The Isle of Gold Book Review

I just finished reading Seven Jane’s debut novel The Isle of Gold.

When it came out, I interviewed Seven Jane, and shortly after I purchased the book on iBooks.

I reviewed this book on Goodreads as well.

This was a fantastic debut novel. It was exciting and blended history and mythology really well. I was loving it.

There was enough anticipation at every turn, wondering what will happen, what hardship will they face, how will they overcome. The pacing was great until the ending.

That was the only part I disliked.

The big fight that the whole book has been leading up to is skipped over. One character is revealed to be a mythological creature, and in my opinion, it was unnecessary amidst all the other surprise identities.

Even with my dislike of the ending, I’d say this book is a 4/5. I still highly recommend it, as everything else is excellent and well-written.

Interview with Debut Author Seven Jane

I recently encountered Seven Jane on Twitter and learned she is releasing her debut novel on October 9th. Her novel, The Isle of Gold is historical fiction set in 1716 on a pirate ship. Check out the full description here.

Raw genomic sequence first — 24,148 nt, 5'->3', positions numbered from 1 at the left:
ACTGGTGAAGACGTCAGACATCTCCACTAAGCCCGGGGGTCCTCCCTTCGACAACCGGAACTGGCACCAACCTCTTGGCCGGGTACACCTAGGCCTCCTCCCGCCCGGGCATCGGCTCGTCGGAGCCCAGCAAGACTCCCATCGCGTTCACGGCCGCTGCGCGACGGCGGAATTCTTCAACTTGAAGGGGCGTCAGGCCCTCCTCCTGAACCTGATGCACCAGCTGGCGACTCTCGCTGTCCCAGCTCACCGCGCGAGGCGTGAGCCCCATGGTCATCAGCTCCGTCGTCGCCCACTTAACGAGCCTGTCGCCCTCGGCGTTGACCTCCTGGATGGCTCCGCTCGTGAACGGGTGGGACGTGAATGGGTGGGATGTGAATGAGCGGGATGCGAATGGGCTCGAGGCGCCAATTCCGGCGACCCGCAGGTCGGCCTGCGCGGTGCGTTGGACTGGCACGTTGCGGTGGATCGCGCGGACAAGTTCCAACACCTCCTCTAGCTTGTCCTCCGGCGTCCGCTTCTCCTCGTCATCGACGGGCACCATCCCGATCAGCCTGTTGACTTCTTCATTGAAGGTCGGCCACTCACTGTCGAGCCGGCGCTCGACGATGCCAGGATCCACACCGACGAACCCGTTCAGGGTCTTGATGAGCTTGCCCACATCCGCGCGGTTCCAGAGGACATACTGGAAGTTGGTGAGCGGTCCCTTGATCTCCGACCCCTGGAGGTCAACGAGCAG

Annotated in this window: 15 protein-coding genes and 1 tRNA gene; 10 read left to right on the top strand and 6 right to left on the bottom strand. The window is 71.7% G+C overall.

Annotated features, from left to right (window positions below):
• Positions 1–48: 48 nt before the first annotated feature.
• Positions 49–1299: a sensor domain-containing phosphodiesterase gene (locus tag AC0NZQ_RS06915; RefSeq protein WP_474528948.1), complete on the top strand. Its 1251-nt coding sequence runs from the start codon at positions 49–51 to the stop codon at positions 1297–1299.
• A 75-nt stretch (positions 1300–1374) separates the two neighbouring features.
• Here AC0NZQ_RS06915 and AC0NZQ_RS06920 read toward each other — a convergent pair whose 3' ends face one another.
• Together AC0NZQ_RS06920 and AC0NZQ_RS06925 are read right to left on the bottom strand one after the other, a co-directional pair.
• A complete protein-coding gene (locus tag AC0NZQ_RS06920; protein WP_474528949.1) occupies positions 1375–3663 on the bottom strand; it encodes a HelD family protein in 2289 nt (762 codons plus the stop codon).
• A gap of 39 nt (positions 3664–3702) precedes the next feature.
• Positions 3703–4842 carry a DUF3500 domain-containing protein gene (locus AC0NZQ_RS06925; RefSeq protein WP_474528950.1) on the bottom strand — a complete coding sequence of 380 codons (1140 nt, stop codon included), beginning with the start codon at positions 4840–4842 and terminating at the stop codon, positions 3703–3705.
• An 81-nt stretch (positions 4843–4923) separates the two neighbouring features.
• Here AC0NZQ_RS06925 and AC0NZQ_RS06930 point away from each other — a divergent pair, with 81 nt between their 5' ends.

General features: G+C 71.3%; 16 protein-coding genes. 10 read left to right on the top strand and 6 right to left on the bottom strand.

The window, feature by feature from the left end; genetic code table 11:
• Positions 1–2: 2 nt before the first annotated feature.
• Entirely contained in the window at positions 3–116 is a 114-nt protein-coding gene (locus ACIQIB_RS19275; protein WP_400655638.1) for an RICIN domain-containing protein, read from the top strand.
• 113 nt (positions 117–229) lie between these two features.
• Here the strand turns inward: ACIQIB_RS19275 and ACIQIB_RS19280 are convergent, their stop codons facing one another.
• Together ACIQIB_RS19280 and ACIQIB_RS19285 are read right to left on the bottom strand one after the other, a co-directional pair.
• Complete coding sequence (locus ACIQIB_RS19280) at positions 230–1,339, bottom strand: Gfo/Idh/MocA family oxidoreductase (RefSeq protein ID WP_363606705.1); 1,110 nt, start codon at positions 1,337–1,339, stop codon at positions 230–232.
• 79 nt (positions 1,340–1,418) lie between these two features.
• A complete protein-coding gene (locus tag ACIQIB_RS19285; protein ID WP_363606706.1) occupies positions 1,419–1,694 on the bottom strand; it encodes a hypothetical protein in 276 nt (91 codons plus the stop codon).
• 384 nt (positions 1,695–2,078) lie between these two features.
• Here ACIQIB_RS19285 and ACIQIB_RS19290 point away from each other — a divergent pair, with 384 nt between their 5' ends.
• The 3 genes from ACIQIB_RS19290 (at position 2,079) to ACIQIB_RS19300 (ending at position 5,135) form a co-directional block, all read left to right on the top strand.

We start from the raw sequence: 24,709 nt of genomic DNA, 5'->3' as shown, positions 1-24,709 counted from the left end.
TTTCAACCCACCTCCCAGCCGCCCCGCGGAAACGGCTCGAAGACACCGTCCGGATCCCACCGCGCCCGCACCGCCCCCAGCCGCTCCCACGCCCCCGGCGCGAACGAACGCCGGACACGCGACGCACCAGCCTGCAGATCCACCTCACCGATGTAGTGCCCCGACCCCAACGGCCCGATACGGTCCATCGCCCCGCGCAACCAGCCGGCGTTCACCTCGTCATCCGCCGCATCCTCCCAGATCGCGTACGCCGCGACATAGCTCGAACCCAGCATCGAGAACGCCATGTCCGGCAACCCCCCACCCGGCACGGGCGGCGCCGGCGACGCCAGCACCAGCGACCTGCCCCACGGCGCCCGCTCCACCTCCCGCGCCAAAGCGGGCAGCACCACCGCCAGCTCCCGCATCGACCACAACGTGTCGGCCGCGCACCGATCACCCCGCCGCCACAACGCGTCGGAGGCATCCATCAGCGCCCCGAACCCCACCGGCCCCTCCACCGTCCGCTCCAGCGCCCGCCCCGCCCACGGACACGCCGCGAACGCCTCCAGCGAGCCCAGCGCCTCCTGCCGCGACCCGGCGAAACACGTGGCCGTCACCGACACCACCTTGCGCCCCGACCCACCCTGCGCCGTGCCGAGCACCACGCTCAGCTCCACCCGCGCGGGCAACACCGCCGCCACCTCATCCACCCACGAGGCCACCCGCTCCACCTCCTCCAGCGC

The Isle of Gold sounds really exciting and the summary on your website piques my interest. How did you come to this idea and the premise of the story?
“I have always loved pirate stories and being out on the sea. The idea for this story came in a dream, and the characters largely determined the rest themselves.”
What was your favorite part of writing The Isle of Gold?
“Writing this story required a lot of research, which was absolutely amazing! I love sailing, but of course have never sailed a wooden ship nor eaten pirate fare, so learning about these elements was fascinating. I was even able to tour some recreation wooden sailing vessels, which was an incredible experience—to put to sea with creaking boards underneath like a sailor might in the 17th century.”
What was the hardest part of the writing process for you?
“Mixing fantasy with fact is always hard, as well as staying true to original folklore without repeating the same old story. I tried to do this the best I could, while weaving an entirely new tale.”
Was there any aspect of writing a novel that you hadn’t expected or heard about from other authors? If so, what was it?
“I think the biggest surprise in writing a historical fiction piece was how many details would come up requiring research. It’s not the same in fiction (although it certainly can be). Along the way I had to research everything from how to caulk a ship to trim a cigar, and finding answers to some of my more unusual questions certainly took more time than I expected, though it was all certainly worth it in the end!”